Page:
Share your Vaisakhi memories and stories via #CIBCnofeeGMT
When kids are young, the meaning behind festivals can be lost on them. Vaisakhi is a spiritual festival and such a great opportunity to share the values of being grateful, appreciating family. How can we share the festival’s meaning with kids?
Check out our ideas from our webisode below and watch how we make these ideas come alive above in our latest video!
Vaisakhi Card DIY For Kids:
Download template at kiddiesangat.com
What you Need
- Khanda Mosaic PDF print outs
- colour card (optional)
- mosaic squares – we have used
- Print out the Khanda Mosaic PDF on a card. The PDF file is formatted for A4 and is measured to fit 1cm mosaic squares. If you have different size mosaic squares just play around with the zoom while printing. Cut out individual mosaics sheets. If you can’t print on the card, print on the plain paper and then use the colour card as backing.
- Cut out individual mosaics sheets. If you can’t print on the card, print on the plain paper and then glue them onto the colour card.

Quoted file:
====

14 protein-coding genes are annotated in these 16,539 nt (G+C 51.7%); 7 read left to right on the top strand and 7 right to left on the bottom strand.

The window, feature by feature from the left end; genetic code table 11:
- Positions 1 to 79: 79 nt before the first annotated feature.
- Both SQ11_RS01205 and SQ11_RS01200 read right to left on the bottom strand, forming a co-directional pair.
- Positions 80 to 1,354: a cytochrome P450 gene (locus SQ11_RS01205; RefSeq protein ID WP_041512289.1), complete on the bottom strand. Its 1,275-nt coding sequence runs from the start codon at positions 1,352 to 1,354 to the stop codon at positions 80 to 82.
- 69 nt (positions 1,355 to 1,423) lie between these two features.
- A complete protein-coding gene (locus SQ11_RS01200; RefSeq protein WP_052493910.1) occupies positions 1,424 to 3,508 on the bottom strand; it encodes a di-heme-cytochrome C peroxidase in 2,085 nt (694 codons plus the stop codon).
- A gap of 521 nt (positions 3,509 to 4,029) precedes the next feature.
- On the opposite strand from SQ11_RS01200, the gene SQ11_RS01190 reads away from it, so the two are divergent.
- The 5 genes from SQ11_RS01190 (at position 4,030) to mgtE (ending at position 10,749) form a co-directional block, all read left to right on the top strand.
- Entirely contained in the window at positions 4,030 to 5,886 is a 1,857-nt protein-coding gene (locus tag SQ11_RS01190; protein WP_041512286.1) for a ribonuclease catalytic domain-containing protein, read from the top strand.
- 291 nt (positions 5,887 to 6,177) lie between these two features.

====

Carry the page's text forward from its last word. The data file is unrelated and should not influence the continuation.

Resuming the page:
- Colour in the Khanda in the centre, colour in the field around it. You could incorporate Khanda activity here – teach children about different parts of the Khanda symbol. They could use different colours to show parts of the Khanda.
- Use mosaic squares to either create patterns or randomly fill in the frame. If you don’t have sticky mosaic squares, you could either cut the card in small squares or even use colours to fill in the frame.
You can help kids share their Vaisakhi crafts with relatives abroad with a skype show and tell and even help give them a chance to send money to grandparents/relatives abroad using global money transfer. This easy service can also help grandparents use the money to donate to their nearest Gurudwara in their grandchild’s name (temple) during this time. Visit cibc.com/globaltransfer for more info.
Kids Malas: via Kiddiesangat.com
- pipe cleaners
- beads (plastic pony beads, or any other large beads)
- Start putting beads on the pipe cleaner. You can go for a pattern or just for the shiny ones
- Once it’s reached the desired length, just twist the ends and you’re done!
Using Festivals as an Opportunity to Learn the Language and Culture
We shared two books in our webisode. Kids can learn how to write Punjabi using a great new writing book by Kiran Lyall, called My First Panjabi Alphabets. Available on Amazon.com
Kids can also learn the meaning behind names given to girls and boys using this great series by author Parveen Kaur Dhillon. Her board books are great for young readers. Available on Amazon.com
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